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17–18 June 1928

Fokker F.VIIb/3m Friendship on Southampton Water, after the transatlantic flight.

17–18 June 1928: Amelia Mary Earhart became the first woman to cross the Atlantic Ocean by air when she accompanied pilot Wilmer Lower Stultz and mechanic Louis Edward Gordon as a passenger aboard the Fokker F.VIIb/3m, NX4204, Friendship. The orange and gold, float-equipped, three-engine monoplane had departed from Trepassey Harbor, Newfoundland and Labrador, Canada, and arrived at Burry Port, on the southwest coast of Wales, 20 hours, 40 minutes later.

Amelia Earhart wrote 20 hrs. 40 min.—Our Flight in the Friendship (G.P. Putnam’s Sons, New York, 1928), describing her adventure.

Friendship had been originally ordered by Richard E. Byrd for his Antarctic expedition, but because Ford Motor Company was a major sponsor, he made the decision to switch to a Ford Tri-Motor airplane. Byrd sold the new Fokker to Donald Woodward, heir to the Jell-O Corporation, for $62,000, and it was registered to his Mechanical Science Corp., of Le Roy, New York. Woodward then leased the airplane to Mrs. Frederick Edward Guest (née Anne T. Phipps, also known as Amy Phipps) for her to cross the Atlantic Ocean by air. She chose the name Friendship for the airplane.

Amy Phipps Guest
Amy Phipps Guest

Mrs. Guest was a daughter of Henry Phipps, Jr., an American industrialist. She was married to Captain the Right Honourable Frederick Edward Guest P.C., C.B.E., D.S.O., M.P., a prominent British politician, former Secretary of State for Air, and a member of His Majesty’s Most Honourable Privy Council. Amy Phipps Guest, however, was a multi-billionaire in her own right.

Mrs. Guest was not a pilot, so Stultz and Gordon had been hired to fly the airplane. When her family ruled out her transoceanic journey, “an American girl of the right type” was selected to make the flight in her place. Miss Amelia Mary Earhart, a social worker living in Boston, was interviewed and was the candidate selected.

Although Earhart was a pilot with approximately 500 hours of flight experience, she did not serve as one of the pilots on this flight. She was, however, the aircraft commander. Instructions from Mrs. Guest’s attorney, David T. Layman, to Stultz and Gordon, dated 18 May 1928, were very specific on this matter:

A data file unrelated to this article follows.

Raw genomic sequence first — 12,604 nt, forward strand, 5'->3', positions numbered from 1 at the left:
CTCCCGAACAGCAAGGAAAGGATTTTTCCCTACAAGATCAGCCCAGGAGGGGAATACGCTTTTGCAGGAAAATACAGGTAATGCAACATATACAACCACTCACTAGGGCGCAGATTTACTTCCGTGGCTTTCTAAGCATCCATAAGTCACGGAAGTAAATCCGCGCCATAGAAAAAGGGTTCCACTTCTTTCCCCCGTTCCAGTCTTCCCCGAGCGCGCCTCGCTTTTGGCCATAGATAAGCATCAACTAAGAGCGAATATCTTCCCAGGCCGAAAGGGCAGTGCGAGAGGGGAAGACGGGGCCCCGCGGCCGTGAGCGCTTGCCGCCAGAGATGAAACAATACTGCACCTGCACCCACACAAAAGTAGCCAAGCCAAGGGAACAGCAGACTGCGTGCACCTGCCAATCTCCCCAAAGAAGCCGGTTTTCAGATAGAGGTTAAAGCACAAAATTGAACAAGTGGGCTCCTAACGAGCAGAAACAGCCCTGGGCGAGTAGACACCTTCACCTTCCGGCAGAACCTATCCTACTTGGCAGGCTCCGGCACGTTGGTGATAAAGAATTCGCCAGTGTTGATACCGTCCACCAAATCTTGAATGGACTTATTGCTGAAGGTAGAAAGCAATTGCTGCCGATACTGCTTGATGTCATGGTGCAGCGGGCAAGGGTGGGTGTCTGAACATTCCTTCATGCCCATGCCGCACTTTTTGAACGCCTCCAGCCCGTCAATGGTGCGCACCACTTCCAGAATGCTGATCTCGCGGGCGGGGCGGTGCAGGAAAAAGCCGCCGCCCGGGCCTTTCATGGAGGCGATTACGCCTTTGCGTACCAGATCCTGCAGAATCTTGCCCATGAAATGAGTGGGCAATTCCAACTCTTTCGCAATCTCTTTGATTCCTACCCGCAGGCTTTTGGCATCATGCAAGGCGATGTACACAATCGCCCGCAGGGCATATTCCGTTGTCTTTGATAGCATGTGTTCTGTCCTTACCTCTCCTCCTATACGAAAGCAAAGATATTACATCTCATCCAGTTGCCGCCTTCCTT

“This is to say that on arrival at Trepassey of the tri-motor Fokker plane “FRIENDSHIP” if any questions of policy, procedure, personnel or any other question arises the decision of Miss Amelia M. Earhart is to be final. That she is to have control of the plane and of the disposal of the services of all employees as fully as if she were the owner. And further, that on arrival of the plane in London full control of the disposition of the plane and of the time and services of employees shall be hers to the same extent until and unless the owner directs otherwise.”

— The Sound of Wings by Mary S. Lovell, St. Martin’s Press, New York, 1989, Chapter 11 at Page 104.

Amelia Earhart can be seen in the open door to the passenger compartment of NX4204 (Gett Images/Archive Photos/PhotoQuest)
Amelia Earhart can be seen in the open cargo door of NX4204, Burry Port, Wales, 18 June 1928. (Getty Images/Archive Photos/PhotoQuest)

It was during the planning for this flight that Earhart first met her future husband, George Palmer Putnam.

Though Friendship was equipped with aluminum pontoons for water takeoffs and landings, it was otherwise the same type as Southern Cross, the airplane that Sir Charles E. Kingsford Smith flew from the United States to Australia earlier in the month. It was built by Anton H.G. Fokker’s Nederlandse Vliegtuigenfabriek at Veere, Netherlands, in early 1928. Friendship , serial number 5028, was the fourth aircraft in the series. Flown by Bernt Balchen, it made its first flight 16 February 1928.

The Fokker F.VIIb/3m is a three-engine high-wing passenger transport with fixed landing gear. It could carry up to 8 passengers. The airplane was was 14.6 meters (47.9 feet) long, with a wingspan of 21.7 meters (71.2 feet) and 3.9 meters (12.8 feet) high. The wing had an area of 67 square meters (721 square feet). Its empty weight was 3,050 kilograms (6,724 pounds) and the gross weight, 5,200 kilograms (11,464 pounds).